News

Nov 4, 2013

Civil Air Patrol Aids in CA Tsunami Response


Civil Air Patrol's (CAP) California Wing was ordered to move all of it's aircraft located near sea level on the west coast inland far enough to avoid damage from the potential tsunami generated by the 11-March, magnitude 9.0  earthquake in Japan.
Category: General
Posted by: admin

CONCORD, CA – Civil Air Patrol's (CAP) California Wing was ordered to move all of it's aircraft located near sea level on the west coast inland far enough to avoid damage from the potential tsunami generated by the 11-March, magnitude 9.0  earthquake in Japan.  Very early that morning, CAP Squadron 44 located in Concord, CA  received a request  to move CAP aircraft to higher ground. CAP Captain Chris Suter was tasked with this mission. Suter proceeded to move the aircraft, a CAP Cessna 182, to Livermore Airport where he parked the aircraft. With his mission now complete Suter went on about his day.

 
Capt. Chris Suter Preps The Aircraft For Flight

Later the same morning, Suter received a CAP email, requesting flight crews for recon missions to monitor the tsunami threat at the request of the California Emergency Management Agency (CalEMA). Suter responded and was assigned to fly the CAP aircraft he had earlier parked at Livermore. While Suter was en-route to the plane, a flight crew was also added to the mission. Suter reported to Livermore and was told to standby pending a mission assignment.

The final crew consisted of Mission Pilot (MP) Capt. Suter, Mission Observer (MO) Capt. Luneau and Mission Scanner (MS) 2nd Lt. Pereira. The mission assignment was to fly to the Golden Gate Bridge and then fly south to Monterey following the coast and taking pictures of any significant damage observed.  This included every turn in the coastline, as a result the flight time was considerably longer than flying in a direct line.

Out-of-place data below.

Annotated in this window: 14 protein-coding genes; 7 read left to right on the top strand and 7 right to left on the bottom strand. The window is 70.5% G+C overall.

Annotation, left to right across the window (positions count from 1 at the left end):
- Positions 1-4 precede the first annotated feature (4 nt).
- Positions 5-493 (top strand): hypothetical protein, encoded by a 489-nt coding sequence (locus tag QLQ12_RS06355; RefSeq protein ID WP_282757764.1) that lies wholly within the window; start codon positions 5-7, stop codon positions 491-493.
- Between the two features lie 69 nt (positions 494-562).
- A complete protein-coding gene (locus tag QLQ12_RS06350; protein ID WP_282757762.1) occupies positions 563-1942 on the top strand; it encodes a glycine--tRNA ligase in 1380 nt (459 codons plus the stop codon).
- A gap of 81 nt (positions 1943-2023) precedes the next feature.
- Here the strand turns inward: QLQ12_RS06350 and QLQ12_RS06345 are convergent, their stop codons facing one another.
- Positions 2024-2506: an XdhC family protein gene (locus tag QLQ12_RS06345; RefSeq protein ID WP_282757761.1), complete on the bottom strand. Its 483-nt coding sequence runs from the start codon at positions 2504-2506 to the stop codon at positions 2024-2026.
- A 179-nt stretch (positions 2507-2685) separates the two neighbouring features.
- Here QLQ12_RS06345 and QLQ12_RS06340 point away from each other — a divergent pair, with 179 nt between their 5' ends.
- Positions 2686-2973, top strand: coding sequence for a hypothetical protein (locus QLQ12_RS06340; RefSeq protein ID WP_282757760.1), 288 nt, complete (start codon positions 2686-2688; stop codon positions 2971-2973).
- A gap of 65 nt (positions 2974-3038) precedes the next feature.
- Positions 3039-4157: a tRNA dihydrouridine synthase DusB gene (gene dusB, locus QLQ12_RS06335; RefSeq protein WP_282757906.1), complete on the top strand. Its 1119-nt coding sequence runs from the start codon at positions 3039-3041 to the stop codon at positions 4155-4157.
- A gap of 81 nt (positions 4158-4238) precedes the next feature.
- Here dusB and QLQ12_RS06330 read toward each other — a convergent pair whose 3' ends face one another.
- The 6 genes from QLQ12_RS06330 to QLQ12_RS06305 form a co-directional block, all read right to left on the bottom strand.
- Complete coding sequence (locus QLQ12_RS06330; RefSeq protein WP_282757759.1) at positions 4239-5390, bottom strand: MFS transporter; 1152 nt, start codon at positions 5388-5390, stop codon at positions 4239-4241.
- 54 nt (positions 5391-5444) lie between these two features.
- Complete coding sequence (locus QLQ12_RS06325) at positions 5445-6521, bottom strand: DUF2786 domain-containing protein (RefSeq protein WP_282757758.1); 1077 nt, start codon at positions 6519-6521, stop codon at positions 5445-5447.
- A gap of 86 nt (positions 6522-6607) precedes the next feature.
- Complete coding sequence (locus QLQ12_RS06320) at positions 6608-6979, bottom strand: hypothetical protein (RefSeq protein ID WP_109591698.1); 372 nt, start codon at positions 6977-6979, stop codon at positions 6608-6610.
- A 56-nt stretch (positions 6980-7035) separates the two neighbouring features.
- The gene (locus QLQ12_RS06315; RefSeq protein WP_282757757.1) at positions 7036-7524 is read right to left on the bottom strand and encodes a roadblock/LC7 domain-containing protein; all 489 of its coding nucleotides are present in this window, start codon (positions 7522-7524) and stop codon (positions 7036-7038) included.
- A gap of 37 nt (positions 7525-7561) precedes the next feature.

The crew flew at 1000 feet and 90 knots, observing significant wave action and a large amount of bottom disturbance in the ocean, but very minimal damage to the coastline.  Each harbor was examined in some detail, although the significant damage in Santa Cruz was not observed, since it was somewhat inland from the coast.  The harbor in the ocean did not appear to sustain any significant damage.

Air Traffic Control (ATC), known locally as NorCal Approach, was extremely cooperative in allowing the flight to maneuver even within the Airport Traffic Area of Monterey with no restrictions which aided in the prosecution of this mission.

After turning around at the Point at Pacific Grove, the crew returned northbound past Santa Cruz and then flew directly to Oakland Airport, where they downloaded the photos and debriefed the mission.  Subsequent to that the crew returned to Livermore.  While the actual mission flying time was 3 hours, total time that day was about 12 hours.   This was a great example of the varied types of missions that the Civil Air Patrol performs for many government agencies throughout the nation.

Civil Air Patrol, the official auxiliary of the U.S. Air Force, is a nonprofit organization with 57,000 members nationwide. CAP performs 90 percent of continental U.S. inland search and rescue missions as tasked by the Air Force Rescue Coordination Center and was credited by the AFRCC with saving 90 lives in fiscal year 2008. Its volunteers also perform homeland security, disaster relief and counter-drug missions at the request of federal, state and local agencies. The members play a leading role in aerospace education and serve as mentors to more than 22,000 young people currently participating in CAP cadet programs. CAP has been performing missions for America for 67 years. For more information, visit www.gocivilairpatrol.com.


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